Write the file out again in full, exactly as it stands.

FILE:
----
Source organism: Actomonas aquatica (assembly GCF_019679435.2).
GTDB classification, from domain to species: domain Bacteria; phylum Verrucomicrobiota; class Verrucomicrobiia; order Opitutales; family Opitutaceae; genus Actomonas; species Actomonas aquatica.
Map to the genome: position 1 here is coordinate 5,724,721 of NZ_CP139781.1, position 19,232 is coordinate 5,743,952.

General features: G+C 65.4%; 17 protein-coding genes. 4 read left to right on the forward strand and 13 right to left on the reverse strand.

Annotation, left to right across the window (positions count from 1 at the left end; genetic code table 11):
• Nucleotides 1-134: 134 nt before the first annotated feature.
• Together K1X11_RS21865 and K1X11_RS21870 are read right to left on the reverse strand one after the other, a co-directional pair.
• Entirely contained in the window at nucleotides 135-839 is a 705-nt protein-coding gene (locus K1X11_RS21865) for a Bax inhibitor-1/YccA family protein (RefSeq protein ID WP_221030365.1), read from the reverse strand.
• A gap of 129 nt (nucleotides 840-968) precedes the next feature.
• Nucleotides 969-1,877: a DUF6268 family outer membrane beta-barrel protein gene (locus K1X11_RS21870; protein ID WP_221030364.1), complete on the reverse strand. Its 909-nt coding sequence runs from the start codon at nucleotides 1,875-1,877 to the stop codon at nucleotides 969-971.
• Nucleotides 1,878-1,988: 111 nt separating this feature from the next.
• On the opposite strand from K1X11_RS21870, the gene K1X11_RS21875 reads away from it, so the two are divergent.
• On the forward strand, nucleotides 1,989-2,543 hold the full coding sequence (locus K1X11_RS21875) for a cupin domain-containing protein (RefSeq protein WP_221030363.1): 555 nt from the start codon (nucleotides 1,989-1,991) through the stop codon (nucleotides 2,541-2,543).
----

Source organism: Actomonas aquatica (assembly GCF_019679435.2).
GTDB classification, from domain to species: domain Bacteria; phylum Verrucomicrobiota; class Verrucomicrobiia; order Opitutales; family Opitutaceae; genus Actomonas; species Actomonas aquatica.
Map to the genome: position 1 here is coordinate 5,724,721 of NZ_CP139781.1, position 19,232 is coordinate 5,743,952.

General features: G+C 65.4%; 17 protein-coding genes. 4 read left to right on the forward strand and 13 right to left on the reverse strand.

Annotation, left to right across the window (positions count from 1 at the left end; genetic code table 11):
• Nucleotides 1-134: 134 nt before the first annotated feature.
• Together K1X11_RS21865 and K1X11_RS21870 are read right to left on the reverse strand one after the other, a co-directional pair.
• Entirely contained in the window at nucleotides 135-839 is a 705-nt protein-coding gene (locus K1X11_RS21865) for a Bax inhibitor-1/YccA family protein (RefSeq protein ID WP_221030365.1), read from the reverse strand.
• A gap of 129 nt (nucleotides 840-968) precedes the next feature.
• Nucleotides 969-1,877: a DUF6268 family outer membrane beta-barrel protein gene (locus K1X11_RS21870; protein ID WP_221030364.1), complete on the reverse strand. Its 909-nt coding sequence runs from the start codon at nucleotides 1,875-1,877 to the stop codon at nucleotides 969-971.
• Nucleotides 1,878-1,988: 111 nt separating this feature from the next.
• On the opposite strand from K1X11_RS21870, the gene K1X11_RS21875 reads away from it, so the two are divergent.
• On the forward strand, nucleotides 1,989-2,543 hold the full coding sequence (locus K1X11_RS21875) for a cupin domain-containing protein (RefSeq protein WP_221030363.1): 555 nt from the start codon (nucleotides 1,989-1,991) through the stop codon (nucleotides 2,541-2,543).